How Well Does Your Company Deal with Change?

If there is one thing we’ve learned about over the past couple years, it’s how quickly things change. Our lives can look very different from one season to the next, with anything from our daily routines to our country of residence open to change.

But it’s not just our personal lives that face the unknown. Our businesses can transform overnight in ways big and small. A survey by Gartner found that 88% of organizations encouraged or required employees to work from home in 2020 in a huge example of how dramatically companies have to deal with change.

Long before 2020, business leaders have been advocating for resilience in the working world. Simon Sinek’s bestseller, The Infinite Game, describes how to build a company that responds to change. The book features Sinek’s mantra of finding “Existential Flexibility”: the ability to pivot or transform while following the organization’s ultimate purpose.

Sinek’s insights are worth heeding: dealing with change isn’t just important, it’s essential. Today we’ll be exploring how you can ensure your own company is ready to adapt for the future.

How often do you review your processes?

“If it isn’t broke, don’t fix it.”

Not quite.

Old adages are often a source of wisdom, but what if there’s something out there that would save hours of company time, increase profits, and you aren’t even close to adding to your company?

Let’s take online banking as an example. When the idea of handing over our most secret details to the internet came about, much of the population balked at the very suggestion. The first example of internet banking as we know it today came via Microsoft in 1994, and 100,000 homes started using it. Now, though, most of us have access to our banks in our back pocket, as reports show 89% of US bank account holders use mobile banking.

If we’d not taken up the change, we would still be making long trips, suffering long waits, and experiencing all-around inconvenience over the quick banking experience we enjoy today, so why should our business processes be any different?

Review processes frequently and diligently. Listen to people who make suggestions for improved processes on the fly and schedule time at least once a year to review.

A clock that's been taken apart piece by piece. All of the pieces and cogs are laid out neatly together on a bright pink background.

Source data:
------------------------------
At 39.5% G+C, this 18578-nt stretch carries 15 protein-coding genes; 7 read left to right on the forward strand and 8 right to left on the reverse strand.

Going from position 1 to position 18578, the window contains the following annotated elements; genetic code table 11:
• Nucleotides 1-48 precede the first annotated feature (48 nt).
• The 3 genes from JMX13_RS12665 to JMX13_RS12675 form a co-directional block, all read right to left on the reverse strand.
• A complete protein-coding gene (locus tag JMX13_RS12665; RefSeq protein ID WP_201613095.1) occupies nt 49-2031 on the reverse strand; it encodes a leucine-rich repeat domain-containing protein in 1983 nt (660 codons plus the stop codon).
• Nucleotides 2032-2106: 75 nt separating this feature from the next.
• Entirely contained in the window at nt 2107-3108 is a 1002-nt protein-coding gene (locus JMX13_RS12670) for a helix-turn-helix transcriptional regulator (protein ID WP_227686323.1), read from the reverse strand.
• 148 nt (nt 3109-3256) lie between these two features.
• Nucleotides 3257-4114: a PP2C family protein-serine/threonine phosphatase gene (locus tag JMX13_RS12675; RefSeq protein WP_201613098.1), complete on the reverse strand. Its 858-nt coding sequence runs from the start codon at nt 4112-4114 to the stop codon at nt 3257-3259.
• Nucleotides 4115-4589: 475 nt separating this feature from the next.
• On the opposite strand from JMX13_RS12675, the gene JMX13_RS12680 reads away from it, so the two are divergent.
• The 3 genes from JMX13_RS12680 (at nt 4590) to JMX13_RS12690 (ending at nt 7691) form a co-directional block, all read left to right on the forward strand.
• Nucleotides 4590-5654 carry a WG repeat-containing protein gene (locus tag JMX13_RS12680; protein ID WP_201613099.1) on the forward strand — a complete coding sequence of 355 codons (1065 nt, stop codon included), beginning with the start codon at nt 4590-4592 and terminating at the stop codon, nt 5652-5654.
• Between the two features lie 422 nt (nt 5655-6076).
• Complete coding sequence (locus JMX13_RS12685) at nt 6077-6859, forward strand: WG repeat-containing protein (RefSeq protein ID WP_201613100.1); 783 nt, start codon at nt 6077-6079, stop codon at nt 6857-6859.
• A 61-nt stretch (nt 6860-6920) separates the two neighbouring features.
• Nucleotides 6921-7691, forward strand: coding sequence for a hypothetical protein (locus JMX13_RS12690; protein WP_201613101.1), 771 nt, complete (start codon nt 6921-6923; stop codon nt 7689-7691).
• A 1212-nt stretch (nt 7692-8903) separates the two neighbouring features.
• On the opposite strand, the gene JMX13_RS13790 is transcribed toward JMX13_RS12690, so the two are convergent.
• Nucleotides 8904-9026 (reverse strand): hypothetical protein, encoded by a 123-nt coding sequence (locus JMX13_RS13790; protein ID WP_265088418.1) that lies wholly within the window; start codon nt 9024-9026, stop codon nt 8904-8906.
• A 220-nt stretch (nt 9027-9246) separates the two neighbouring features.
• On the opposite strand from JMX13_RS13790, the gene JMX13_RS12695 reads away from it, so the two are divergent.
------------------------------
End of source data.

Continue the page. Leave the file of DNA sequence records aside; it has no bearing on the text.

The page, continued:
How well do you conduct ongoing research?

This is not an excuse to obsess over competitors. That may feel like research, but there are many more valuable things to be found out there!

Instead, we encourage you to reach out to your target customers. Whether it’s paying for online surveys that gather information or reaching out to contacts directly, people respect companies that clearly want to grow.

Don’t forget about past customers. Where could you have done better, and what was it they liked about you? How did they find you? Would they recommend you? Who would they recommend you to? If this isn’t part of your process already, make sure it is now. You can even add these questions to a questionnaire that gets sent as soon as a client project is complete for ongoing feedback.

Yes, competitor analysis is important, but you are not trying to engage your competitors: you’re trying to connect with your customers. Make sure that’s clear in what you do.

Do you empower your employees to give feedback?

Just as interviews should always be seen as a two-way process, feedback should never be from the top-down only.

There are some excellent examples of organizations that do this already. The UK’s National Healthcare System constitution includes “Everyone Counts” as one of its six core values and is the eighth biggest employer worldwide. The organization applies this to both patients and staff, in an environment that values the opinions of the most junior and senior employees equally. At its most acute, it means a student nurse can speak up and save a life.

Failed Silicon Valley unicorn, Theranos, did the opposite. It’s common for tech startups to have staff sign NDAs so that secrets never leave the building, but Theranos went further. Employees couldn’t even speak to each other, so the faulty technology Theranos peddled was never remedied.

The outcome? Internal chaos, a failed product, deceit from senior management, and a disaster only resolved when whistle-blower Tyler Shultz came forward.

The message is clear: bottom-to-top communication is vital. Without it, problems are not heard and solutions are not found. We’re used to trusting company leaders as the most capable, but researchers find as many as 3 in 10 managers have a fatal flaw they’ve got no knowledge of. Employees lower in the rankings but have greater access to the core product of a business have insights that allow for powerful change.

A typewriter on a pink background. The paper inside the typewriter is a bright aqua blue, with no writing on it yet.

Takeaways:

  • Change is inevitable, but it doesn’t have to mean your company is at permanent risk
  • Strong companies ​pivot and adapt to the future
  • Review your processes frequently and don’t be afraid to take on new tools that could boost your business
  • Carry out research by surveying your past and future clients first and foremost, before considering competitors
  • Encourage employees to speak up; if they know something is wrong, they should be empowered to share it and be listened to

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